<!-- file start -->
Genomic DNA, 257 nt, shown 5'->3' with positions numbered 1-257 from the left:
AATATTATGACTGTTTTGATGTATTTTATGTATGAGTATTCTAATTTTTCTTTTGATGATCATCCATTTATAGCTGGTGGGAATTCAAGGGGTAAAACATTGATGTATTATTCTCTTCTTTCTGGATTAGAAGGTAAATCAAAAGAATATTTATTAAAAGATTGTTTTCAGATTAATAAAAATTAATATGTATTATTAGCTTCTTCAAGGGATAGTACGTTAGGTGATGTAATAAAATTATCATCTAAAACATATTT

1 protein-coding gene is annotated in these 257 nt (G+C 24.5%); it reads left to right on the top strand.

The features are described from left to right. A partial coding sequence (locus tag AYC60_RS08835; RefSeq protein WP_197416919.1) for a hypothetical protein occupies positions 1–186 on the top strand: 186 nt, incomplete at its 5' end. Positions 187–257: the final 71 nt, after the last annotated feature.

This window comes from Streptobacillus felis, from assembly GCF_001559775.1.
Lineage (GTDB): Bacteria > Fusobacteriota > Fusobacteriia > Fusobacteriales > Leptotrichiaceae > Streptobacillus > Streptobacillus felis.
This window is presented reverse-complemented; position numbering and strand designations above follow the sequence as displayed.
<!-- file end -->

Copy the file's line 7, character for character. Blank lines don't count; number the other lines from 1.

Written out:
This window is presented reverse-complemented; position numbering and strand designations above follow the sequence as displayed.